Data Science
At its essence, data science is a field that works with and analyzes large amounts of data to provide meaningful information that can be used to make decisions and solve problems. The work, which is increasingly important for contractors, includes computation, statistics, analytics, data mining and programming.

Data Set
Quite simply, a collection of data, particularly one that is specifically structured. In the case of construction contractors, a data set could be from a particular project or the entire accounts receivable for the year. Data sets can be small and simple to work with or large and complex.

Data Visualization
To make data more easily digestible by rendering it in a visual context, construction data analytics platforms automatically generate all kinds of visualizations, from basic charts and graphs to complex “heat maps.” (Related: “Nine Data Visualization Tools”).

Data Warehouse
Essentially, the central place where contractors flow their data from the gamut of project and organizational sources.

Data Wrangling
The process of formatting or restructuring raw data to suit specific needs or increase its decision-making power (sometimes referred to as data munging).

Decision Tree
A tool that data scientists use to visually lay out decisions and decision making. Widely used in data mining and machine learning.

Descriptive Analytics
What happened? When contractors have a better grasp of historical data, they can see important changes with greater clarity. Descriptive analytics is essentially the process of using a platform like ProNovos to draw such comparisons. See ProNovos’ Key Performance Indicators page for a sense of this. [Link]

Diagnostic Analytics
Why did it happen? Referred to as root-cause analysis, this includes using processes such as data discovery, data mining and drill down and drill through.

E

Extraction, Transformation and Loading (ETL)
Three database functions that are combined into one tool to pull data out of one database and place it into another database.

I

Internet of Things (IoT)
A system of interconnected devices provided with unique identifiers  and the ability to transfer data over a network without requiring people to manually do the work. (Related: “How IoT Sensors are Building Smart Jobsite Ecosystems”)

M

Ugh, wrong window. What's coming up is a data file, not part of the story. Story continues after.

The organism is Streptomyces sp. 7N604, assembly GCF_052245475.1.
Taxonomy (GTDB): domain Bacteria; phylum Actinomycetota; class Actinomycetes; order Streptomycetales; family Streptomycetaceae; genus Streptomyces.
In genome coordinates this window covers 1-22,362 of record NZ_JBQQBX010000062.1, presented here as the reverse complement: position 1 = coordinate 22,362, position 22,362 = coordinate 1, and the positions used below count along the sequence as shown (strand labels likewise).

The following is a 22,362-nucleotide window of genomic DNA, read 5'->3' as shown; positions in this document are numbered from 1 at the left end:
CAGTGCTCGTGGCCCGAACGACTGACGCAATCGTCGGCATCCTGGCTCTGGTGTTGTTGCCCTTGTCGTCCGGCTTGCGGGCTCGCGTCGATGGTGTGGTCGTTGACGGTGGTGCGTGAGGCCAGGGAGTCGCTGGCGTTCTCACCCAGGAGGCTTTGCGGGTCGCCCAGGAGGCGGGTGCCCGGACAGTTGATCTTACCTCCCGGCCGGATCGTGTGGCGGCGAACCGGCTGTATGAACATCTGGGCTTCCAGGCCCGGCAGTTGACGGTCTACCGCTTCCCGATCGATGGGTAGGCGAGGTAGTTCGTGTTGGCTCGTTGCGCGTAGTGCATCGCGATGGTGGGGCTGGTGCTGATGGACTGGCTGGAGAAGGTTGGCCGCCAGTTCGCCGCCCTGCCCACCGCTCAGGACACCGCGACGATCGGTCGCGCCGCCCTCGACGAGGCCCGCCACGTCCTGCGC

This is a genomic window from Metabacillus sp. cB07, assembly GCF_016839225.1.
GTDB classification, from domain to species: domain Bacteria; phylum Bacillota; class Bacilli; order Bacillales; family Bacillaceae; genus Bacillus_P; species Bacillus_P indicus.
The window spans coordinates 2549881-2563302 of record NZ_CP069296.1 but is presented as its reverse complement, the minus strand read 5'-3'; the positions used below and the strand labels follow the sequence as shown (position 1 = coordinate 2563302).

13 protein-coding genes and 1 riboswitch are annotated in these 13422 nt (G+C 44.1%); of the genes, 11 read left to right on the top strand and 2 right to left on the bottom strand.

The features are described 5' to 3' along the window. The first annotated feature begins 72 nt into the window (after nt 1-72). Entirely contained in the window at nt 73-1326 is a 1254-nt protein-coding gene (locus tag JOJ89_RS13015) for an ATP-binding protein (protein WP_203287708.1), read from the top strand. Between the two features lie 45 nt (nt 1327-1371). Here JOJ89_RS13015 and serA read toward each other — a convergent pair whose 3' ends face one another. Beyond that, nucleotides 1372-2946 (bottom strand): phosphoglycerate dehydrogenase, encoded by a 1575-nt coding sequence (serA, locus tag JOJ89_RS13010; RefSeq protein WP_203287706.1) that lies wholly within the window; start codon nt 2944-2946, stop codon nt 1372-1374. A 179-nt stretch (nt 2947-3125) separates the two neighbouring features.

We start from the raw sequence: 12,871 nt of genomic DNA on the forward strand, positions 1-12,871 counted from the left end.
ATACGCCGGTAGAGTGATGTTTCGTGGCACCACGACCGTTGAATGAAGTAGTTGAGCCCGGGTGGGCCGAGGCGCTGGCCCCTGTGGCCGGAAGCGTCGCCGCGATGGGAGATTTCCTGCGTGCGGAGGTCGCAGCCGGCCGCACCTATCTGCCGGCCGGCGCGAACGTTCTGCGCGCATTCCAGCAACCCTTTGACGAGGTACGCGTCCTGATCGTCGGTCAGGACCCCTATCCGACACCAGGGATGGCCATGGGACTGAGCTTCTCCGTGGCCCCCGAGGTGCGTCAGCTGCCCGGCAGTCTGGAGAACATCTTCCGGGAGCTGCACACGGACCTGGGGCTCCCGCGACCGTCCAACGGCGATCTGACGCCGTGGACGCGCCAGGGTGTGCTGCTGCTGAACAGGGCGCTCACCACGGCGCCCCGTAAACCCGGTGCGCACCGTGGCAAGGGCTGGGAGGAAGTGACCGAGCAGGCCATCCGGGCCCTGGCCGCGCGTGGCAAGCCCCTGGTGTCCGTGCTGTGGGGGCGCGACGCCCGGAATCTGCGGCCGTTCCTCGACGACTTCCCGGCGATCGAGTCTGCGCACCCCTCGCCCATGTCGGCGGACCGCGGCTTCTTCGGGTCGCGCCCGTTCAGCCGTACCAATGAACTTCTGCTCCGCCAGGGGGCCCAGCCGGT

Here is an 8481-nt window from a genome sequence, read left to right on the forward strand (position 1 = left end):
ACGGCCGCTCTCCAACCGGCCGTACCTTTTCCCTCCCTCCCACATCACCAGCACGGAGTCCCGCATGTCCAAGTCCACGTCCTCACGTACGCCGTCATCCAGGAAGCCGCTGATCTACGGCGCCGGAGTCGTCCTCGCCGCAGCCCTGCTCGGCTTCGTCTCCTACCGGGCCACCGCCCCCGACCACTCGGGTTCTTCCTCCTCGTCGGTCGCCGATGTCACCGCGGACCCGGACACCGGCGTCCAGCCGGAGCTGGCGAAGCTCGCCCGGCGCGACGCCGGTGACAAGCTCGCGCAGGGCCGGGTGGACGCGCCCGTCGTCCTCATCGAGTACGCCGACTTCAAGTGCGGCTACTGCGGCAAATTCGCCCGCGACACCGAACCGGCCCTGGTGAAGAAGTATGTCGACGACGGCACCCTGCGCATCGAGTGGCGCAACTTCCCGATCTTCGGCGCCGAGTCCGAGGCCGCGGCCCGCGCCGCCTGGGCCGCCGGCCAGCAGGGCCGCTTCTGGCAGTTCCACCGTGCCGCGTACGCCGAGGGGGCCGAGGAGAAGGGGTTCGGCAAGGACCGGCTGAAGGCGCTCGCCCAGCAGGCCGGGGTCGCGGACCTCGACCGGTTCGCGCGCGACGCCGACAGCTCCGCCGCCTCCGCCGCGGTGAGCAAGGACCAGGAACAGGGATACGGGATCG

Machine Learning
The computational process wherein a machine “learns” and adjusts its behaviors based on feedback from data. Usually manifesting as an adaptable algorithm, machine learning helps computers predict outcomes without explicit human input.

N

Natural Language Analytics (NLP)
A field of Artificial Intelligence that gives machines the ability to read, understand and derive meaning from human languages.

P

Predictive Analytics
What will happen? Aimed at making predictions about future outcomes based on historical data and analytics techniques such as statistical modeling and machine learning. With the help of sophisticated predictive analytics tools and models, construction contractors can use past and current data to reliably forecast trends.

Prescriptive Analytics
What should we do? Factors information about possible situations or scenarios, available resources, past performance, and current performance, and suggests a course of action or strategy. ProNovos contractors use prescriptive analytics to make decisions on any time horizon, from immediate to long term.

S

Structure Query Language
SQL is a standard programming language that is used to retrieve and manage data in a relational database. This language is very useful to create and query relational databases. It’s how ProNovos connects so seamlessly with Foundation and other construction-specific software tools.

U

Unstructured Data
Any data that does not fit a predefined data model. Often this data does not fit into the typical row-column structure of a database. Data generated from conversations, declarations or even tweets are examples of unstructured data.